Pullbox Reviews Civilians 1-3, following the herd into oblivion

It’s a bright sunny day near the Santa Monica Pier. You’re reading an excellent horror novel (the latest Sutter Cane!) and enjoying some downtime. But suddenly… you’re compelled to stand up. So is everyone else around you. And now you’re walking along with them into the ocean. Stop! You want to scream. Body, please- just stop! But your body refuses to listen. Not even when the waves crash over your head, and the water fills your lungs…

There are, supposedly, worse ways to go than drowning. Some reports say that after the panic experienced as water fills the lungs, there’s a sense of peace in the sensation of floating down into darkness… Now twist that thought just a bit. What if you were walking into the water while your mind screams against the actions you’re unable to control? You’re aware of everything around you, everything happening to you. You know that you’re killing yourself, even while you walk down beneath the waves, but you’re powerless to stop it.

So much for peacefully drifting away, huh?

In Civilians, the latest offering from Storm King, the mass migration into the waves off Santa Monica is just the start. Vy Thahn is driving along the freeway, looking for a way out of the gridlock she’s stuck in, when the homeless started to fall from the sky. Hank Robinson, himself a resident of Skid Row, wants to know why his friends and neighbors suddenly walked off a pedestrian overpass to rain down onto the morning traffic. Allie Lonergan is in town looking for answers to why her son joined a crowd as they all walked into the ocean and drowned. And a naked man with no memory of who he is or how he got there, is just trying to figure out why he’s wandering around in the middle of a full-blown riot. Four very different people looking for answers, and none of them have any idea just how close to them they are.

Duane Swierczynski does a fantastic job, slowly feeding out information and hints to what’s going on in this twisted little three issue story. Along with those hints, he also manages to slip in an Easter Egg or two, just to keep fans of John Carpenter on the hook (hint: look up Sutter Cane). What Swierczynski does not do is take the easy path of giving readers a likeable group of protagonists to follow around. With the exception of Vy, a surgeon in Vietnam working toward her certification here in the U.S., the collection of personalities central to this story are… I’m just gonna say “abrasive” and leave it at that. It’s a bold step, taking the chance that the reader will stick around long enough to relate to a group of people that’s largely unpleasant, and it works here. We still have Vy to cling to while we’re searching for the cause behind the chaos, probably helped along by a fast moving three-issue arc. It’s a ploy used in movies with an ensemble cast, leaving many personality types trapped together in the middle of a crisis, and Swierczynski keeps a steady hand on the wheel through beginning, middle, & end.

The visual appeal of Civilians would have been a tougher nut to crack. There’s no flash, no spandex-clad superheroes flying around, just normal folk trying to get through the day. That’s the key in a horror comic, keeping the visuals grounded while still interesting, and sometimes it takes a village. Or in this case, a team. Andrea Mutti, Gigi Baldassini, & Valerio Alloro have joined forces like a team of super lion robots, and created a book that doesn’t look like every other comic on the shelf. Mutti’s pencils lay the groundwork, establishing the host of normal people doing crazy things. The rioting mob isn’t full of crazed street thugs, but soccer parents and business execs. Mutti gives them all a distinct look and the impression that they haven’t just been waiting around for their panel to happen. There’s the sense that everyone came from lives being lived before their world flipped. That idea is upheld by Baldassini’s inks & Alloro’s colors, as they build on the pencil foundation to flesh everything out. Baldassini solidifies the world and the people in it, and with some of these dense backgrounds the eye for detail is pretty impressive. Likewise with Alloro’s work, never letting a color palette overpower a scene. The ink and color combined work to obscure parts of a given panel, letting environmental elements like smoke and haze obscure to great effect.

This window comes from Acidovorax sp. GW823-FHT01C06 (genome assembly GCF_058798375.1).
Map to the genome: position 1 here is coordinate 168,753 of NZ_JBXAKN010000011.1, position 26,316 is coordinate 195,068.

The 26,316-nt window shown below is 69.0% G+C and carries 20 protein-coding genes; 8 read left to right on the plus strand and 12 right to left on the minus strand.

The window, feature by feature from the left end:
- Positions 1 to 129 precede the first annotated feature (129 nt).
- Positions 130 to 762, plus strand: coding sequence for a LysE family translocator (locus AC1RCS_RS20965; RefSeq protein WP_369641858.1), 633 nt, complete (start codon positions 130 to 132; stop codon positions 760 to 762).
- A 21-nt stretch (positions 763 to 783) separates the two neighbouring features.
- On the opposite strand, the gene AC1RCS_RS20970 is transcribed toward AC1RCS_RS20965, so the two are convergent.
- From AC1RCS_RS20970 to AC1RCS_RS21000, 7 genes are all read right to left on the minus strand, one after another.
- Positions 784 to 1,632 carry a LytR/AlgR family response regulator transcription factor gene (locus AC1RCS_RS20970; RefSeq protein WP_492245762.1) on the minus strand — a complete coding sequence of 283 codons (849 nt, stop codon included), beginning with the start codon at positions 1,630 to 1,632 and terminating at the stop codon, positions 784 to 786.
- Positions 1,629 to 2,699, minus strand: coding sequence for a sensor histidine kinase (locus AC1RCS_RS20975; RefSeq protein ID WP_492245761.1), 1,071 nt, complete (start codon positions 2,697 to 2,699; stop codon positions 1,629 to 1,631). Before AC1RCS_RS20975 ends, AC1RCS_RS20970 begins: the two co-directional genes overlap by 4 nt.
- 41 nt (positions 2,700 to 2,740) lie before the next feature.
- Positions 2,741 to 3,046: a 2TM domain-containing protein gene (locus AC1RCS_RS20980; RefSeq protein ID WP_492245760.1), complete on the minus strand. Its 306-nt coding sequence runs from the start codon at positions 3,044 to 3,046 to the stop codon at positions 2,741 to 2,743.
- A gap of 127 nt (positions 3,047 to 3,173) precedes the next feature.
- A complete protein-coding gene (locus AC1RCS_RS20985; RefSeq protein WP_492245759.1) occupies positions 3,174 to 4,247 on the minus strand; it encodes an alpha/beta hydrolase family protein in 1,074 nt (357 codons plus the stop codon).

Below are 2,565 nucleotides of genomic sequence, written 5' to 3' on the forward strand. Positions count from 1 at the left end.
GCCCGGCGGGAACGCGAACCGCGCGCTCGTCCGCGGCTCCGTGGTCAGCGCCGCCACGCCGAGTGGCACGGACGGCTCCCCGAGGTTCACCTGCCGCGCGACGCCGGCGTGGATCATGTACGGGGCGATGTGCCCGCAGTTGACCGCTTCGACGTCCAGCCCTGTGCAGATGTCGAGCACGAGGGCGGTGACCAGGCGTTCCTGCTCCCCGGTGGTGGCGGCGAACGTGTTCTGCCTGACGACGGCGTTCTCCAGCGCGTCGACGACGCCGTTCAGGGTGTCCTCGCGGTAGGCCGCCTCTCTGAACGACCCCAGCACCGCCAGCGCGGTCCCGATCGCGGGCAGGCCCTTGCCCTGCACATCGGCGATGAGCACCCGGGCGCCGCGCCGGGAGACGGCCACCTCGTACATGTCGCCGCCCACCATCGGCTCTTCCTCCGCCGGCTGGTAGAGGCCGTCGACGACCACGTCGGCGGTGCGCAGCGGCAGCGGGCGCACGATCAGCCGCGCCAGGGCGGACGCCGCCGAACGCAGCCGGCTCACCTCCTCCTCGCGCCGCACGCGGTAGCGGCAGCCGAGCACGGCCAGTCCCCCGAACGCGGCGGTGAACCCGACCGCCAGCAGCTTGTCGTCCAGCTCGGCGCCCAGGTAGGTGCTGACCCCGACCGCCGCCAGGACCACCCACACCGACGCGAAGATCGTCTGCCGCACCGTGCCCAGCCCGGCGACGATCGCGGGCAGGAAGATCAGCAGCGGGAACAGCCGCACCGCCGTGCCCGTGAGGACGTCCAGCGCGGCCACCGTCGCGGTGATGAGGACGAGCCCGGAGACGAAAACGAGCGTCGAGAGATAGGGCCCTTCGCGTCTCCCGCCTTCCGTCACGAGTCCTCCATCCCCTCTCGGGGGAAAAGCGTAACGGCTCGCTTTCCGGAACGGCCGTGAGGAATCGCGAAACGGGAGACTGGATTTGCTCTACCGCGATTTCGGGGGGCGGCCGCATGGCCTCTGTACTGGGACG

I can’t hype a comic lettered by Janice Chiang without remarking on her immaculate work. Where some letterers may try to flex their skills on the page, Chiang lets the script do its work. Where a whispered warning might be barely heard, her text is faded and fine. Where a shout of anger would echo along a deserted alleyway, she kicks in with a bold font to put emphasis where it’s needed. And as there is quite a bit of inner monologue happening in this story, Chiang keeps the text boxes from breaking up the panel layouts. Bad lettering can break a good comic, but Janice Chiang keeps the story moving along in its given direction.

Civilians walks a wobbly tightrope, feeding readers just enough to keep them hungry. The footing is never sure, and there are some wicked crosswinds to keep it interesting. By its very satisfying end, however, every blank is filled and every questioned answered. Almost… because like every good horror movie, once the reveal is made we’re left with one.

What the hell happens now?

Final Score: 11/13

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